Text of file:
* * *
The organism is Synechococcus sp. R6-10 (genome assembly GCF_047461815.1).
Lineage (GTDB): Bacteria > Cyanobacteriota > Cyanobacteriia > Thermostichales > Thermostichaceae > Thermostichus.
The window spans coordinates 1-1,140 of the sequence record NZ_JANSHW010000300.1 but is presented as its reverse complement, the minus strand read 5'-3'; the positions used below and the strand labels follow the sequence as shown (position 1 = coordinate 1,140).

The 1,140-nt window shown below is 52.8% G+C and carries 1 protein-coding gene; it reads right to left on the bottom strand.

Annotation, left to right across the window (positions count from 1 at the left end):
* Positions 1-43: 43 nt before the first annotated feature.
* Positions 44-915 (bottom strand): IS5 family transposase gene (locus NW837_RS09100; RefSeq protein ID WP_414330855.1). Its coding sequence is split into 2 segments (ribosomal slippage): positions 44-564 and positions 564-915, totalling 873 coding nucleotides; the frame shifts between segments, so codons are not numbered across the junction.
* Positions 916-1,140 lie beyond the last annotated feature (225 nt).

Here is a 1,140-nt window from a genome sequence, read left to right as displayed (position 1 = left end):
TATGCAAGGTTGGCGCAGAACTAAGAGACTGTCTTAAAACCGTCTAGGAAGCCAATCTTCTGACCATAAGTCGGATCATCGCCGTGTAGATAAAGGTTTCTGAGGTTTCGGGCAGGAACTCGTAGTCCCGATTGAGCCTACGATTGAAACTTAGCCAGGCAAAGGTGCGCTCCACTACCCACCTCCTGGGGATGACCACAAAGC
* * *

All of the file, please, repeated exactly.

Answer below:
The organism is Synechococcus sp. R6-10 (genome assembly GCF_047461815.1).
Lineage (GTDB): Bacteria > Cyanobacteriota > Cyanobacteriia > Thermostichales > Thermostichaceae > Thermostichus.
The window spans coordinates 1-1,140 of the sequence record NZ_JANSHW010000300.1 but is presented as its reverse complement, the minus strand read 5'-3'; the positions used below and the strand labels follow the sequence as shown (position 1 = coordinate 1,140).

The 1,140-nt window shown below is 52.8% G+C and carries 1 protein-coding gene; it reads right to left on the bottom strand.

Annotation, left to right across the window (positions count from 1 at the left end):
* Positions 1-43: 43 nt before the first annotated feature.
* Positions 44-915 (bottom strand): IS5 family transposase gene (locus NW837_RS09100; RefSeq protein ID WP_414330855.1). Its coding sequence is split into 2 segments (ribosomal slippage): positions 44-564 and positions 564-915, totalling 873 coding nucleotides; the frame shifts between segments, so codons are not numbered across the junction.
* Positions 916-1,140 lie beyond the last annotated feature (225 nt).

Here is a 1,140-nt window from a genome sequence, read left to right as displayed (position 1 = left end):
TATGCAAGGTTGGCGCAGAACTAAGAGACTGTCTTAAAACCGTCTAGGAAGCCAATCTTCTGACCATAAGTCGGATCATCGCCGTGTAGATAAAGGTTTCTGAGGTTTCGGGCAGGAACTCGTAGTCCCGATTGAGCCTACGATTGAAACTTAGCCAGGCAAAGGTGCGCTCCACTACCCACCTCCTGGGGATGACCACAAAGC